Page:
All Staff Briefing – My notes! :)

Thank you
It was a year ago that I stood on this stage to celebrate my 15th year with the acs and shook the hands of Dr sefrin and his cabinet – you may not recognize me cause I was a brunette.  Little did I know at that time what my year had in store.

You see, I am a top ranked master runner having competed in 25 marathons, that’s 26.2 miles a pop… Including 4 ironman triathlons.  I placed 7th master in Boston and last year won my age group at Marine Corps marathon racing with 40K people around DC.  In my 40s I am in the best shape of my life.

I too love to celebrate my birthday but I didn’t realize that impact until just after my 46th birthday in June.  It was around the same time as our local Relay where I am a team captain with our Cub Scouts that while running in training for the Chicago marathon I felt a lump in my stomach.  After feeling it grow my husband urged me to go to the doctor who ordered a cat scan and we waited days for the results.  I remember sitting in the doctors office when she told us “we think you have lymphoma”- what?  Cancer?  I could see the tears in my husbands eyes, and my ACS experience has shown me this could go many ways – so without hesitation we started to make some more appointments – I just wanted this thing gone.  

What felt like months was weeks of tests, waiting to get in to see the oncologist, more tests and working with the insurance to make sure it was all pre approved.  Once we had a diagnosis of diffuse large b cell lymphoma we needed to be sure that it was indeed the whole story.  Finally with approval of a local oncologist we were off to mass general to see a lymphoma specialist – dr barnes -a biopsy and more tests.  We then had the right diagnosis in hand and were able to get connected with a oncologist locally we liked – one that fit, one who we could trust, which so important.  Dr Mullally understood my drive as an athlete … Because I was going to do the Chicago marathon, 2/3 of the way through my treatment even if I had to walk.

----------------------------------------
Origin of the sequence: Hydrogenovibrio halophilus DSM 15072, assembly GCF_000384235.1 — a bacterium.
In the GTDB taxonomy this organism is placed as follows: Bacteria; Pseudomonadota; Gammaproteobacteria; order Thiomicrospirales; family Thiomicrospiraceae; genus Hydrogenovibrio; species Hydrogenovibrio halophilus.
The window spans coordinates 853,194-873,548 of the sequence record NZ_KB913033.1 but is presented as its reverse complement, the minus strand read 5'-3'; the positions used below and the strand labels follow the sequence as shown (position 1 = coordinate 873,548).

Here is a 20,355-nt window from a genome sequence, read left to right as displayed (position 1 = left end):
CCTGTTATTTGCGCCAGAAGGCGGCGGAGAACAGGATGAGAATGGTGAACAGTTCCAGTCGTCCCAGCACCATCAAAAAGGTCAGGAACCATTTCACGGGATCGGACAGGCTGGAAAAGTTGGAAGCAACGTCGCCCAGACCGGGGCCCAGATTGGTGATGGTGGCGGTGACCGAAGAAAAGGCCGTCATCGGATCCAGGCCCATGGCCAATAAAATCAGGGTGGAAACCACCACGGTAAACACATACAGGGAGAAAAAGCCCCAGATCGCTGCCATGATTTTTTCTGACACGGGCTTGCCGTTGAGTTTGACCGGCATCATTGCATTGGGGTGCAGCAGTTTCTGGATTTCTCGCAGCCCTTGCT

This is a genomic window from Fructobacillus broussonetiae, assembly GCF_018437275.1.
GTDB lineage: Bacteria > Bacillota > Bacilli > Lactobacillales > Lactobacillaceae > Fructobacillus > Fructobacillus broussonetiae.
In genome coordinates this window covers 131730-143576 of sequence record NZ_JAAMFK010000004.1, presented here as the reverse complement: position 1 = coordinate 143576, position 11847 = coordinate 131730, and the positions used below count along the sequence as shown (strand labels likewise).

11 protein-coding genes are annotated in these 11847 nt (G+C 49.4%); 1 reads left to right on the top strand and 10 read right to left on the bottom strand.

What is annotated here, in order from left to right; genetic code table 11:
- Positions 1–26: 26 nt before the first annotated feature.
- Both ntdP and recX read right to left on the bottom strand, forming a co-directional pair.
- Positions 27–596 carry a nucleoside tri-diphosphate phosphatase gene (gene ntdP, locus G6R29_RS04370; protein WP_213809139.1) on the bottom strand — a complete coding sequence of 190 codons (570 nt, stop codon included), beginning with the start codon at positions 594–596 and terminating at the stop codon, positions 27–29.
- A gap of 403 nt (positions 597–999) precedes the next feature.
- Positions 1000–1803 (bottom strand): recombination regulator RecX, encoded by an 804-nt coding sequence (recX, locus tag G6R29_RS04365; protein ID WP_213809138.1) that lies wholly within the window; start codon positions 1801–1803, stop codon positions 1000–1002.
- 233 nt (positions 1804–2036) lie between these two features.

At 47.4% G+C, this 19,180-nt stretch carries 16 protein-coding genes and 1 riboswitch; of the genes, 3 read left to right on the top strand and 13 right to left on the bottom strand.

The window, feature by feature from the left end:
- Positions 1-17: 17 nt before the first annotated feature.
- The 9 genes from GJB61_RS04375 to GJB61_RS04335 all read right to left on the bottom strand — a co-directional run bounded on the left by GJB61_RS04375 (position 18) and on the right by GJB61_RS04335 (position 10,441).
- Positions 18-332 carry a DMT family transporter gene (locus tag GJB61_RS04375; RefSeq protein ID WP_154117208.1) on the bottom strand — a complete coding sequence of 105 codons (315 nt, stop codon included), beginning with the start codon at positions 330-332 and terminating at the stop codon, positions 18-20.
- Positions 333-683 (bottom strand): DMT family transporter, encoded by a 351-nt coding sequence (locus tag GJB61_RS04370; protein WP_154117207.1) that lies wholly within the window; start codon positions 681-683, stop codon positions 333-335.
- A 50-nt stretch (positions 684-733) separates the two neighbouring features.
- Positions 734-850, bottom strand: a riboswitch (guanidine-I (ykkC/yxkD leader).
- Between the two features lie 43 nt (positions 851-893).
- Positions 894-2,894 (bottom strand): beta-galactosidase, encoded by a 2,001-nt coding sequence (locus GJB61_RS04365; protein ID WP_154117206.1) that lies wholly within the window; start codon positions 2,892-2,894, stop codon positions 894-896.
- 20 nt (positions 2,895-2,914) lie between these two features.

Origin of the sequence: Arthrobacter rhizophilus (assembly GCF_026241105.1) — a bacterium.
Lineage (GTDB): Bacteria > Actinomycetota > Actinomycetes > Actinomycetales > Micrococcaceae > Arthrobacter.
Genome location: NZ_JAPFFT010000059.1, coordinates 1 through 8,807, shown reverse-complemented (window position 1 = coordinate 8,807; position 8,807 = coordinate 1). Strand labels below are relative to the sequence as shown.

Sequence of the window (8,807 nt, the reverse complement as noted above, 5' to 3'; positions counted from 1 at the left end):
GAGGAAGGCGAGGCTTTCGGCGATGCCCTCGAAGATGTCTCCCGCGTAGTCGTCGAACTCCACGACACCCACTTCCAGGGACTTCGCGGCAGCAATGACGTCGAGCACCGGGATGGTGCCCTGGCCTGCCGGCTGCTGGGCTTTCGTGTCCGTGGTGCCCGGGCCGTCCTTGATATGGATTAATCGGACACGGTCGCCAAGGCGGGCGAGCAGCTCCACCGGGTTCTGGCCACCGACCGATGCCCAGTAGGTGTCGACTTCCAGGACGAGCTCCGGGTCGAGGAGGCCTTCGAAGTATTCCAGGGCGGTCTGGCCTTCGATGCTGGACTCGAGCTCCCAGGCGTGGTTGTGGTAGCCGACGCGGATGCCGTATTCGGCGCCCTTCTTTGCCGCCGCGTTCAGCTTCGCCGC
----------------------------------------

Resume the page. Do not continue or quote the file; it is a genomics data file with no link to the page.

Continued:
I realize this will be the toughest marathon of my life and just like a marathon I need a plan.  When I would share with my friends, family and colleagues – they would remark “are you kidding? You are the healthiest person know!”. Like everyone I was in denial, but when I lost my hair it all became real… I am bald, I have cancer. See? (take off hair)

My plan?  Stay strong, be positive.  I needed a symbol of strength and Wonder Woman was a natural fit!  My sister made our costumes and my friend Cara was going to support me as Batgirl.  Here we go!  (put on cap and cape). Amazing what a costume can do to fuel your efforts!  

Mile 1-15 
Just like treatment, I was still strong, feeling fast enjoying all the conversations along the way sharing my story with all would listen.  Stay hydrated and pace yourself!

Mile 16-20
The tough need to get tougher -medical is key and you need to listen to your body.  Have hope, share hope along the way.  Halfway through treatment al the symptoms are starting to amplify.

Mile 21-24
They say at a marathon starts at mile 21, you may need to readjust your goal but keep that finish line in sight and don’t give up!  Even though this may be the last visit to the doctor the accumulative effect of chemotherapy is more exhausting than ever.

Mile 25-26.2
Yes or no?  Choose your attitude, do your best, smile – you are a symbol of hope.
I remember the cheers from the city of Chicago rooting for wonder woman and batgirl all the way!  And I remember my tears of joy crossing that finish line.
I beat my goal and ran a 3 hr 57 min marathon thanks to the support of my loving husband and Batgirl (car and Steve stand up)

But recovery is a challenge, give your body and mind a break – rest is so important to getting back on the road.  

What’s next?  I have some more tests and PET scan next week to see that my treatment was successful …
And my 5th acs Determination marathon will be Boston in April with my 6 member ACS Dream Team in force!

Just remember that no one can hold you back from doing all the things you want to do.  Keep you goals in sight, take one day at a time, some days will be better than others, but every day is a blessing -so make each day the best it can be.”  


Here is the photo “movie” that I put together for this event.  What was shared was 10 photos, but this gives you even better picture of the journey.  Enjoy.  

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Nancy Cook 2021

About Nancy

Nancy Peck Cook is a trainer and speaker who has presented in front of large and small audiences for the past 25 years.  Her work as an executive and volunteer trainer for the American Cancer Society during the growth of the signature activity Relay For Life trained professionals to be more confident and successful in their roles. 

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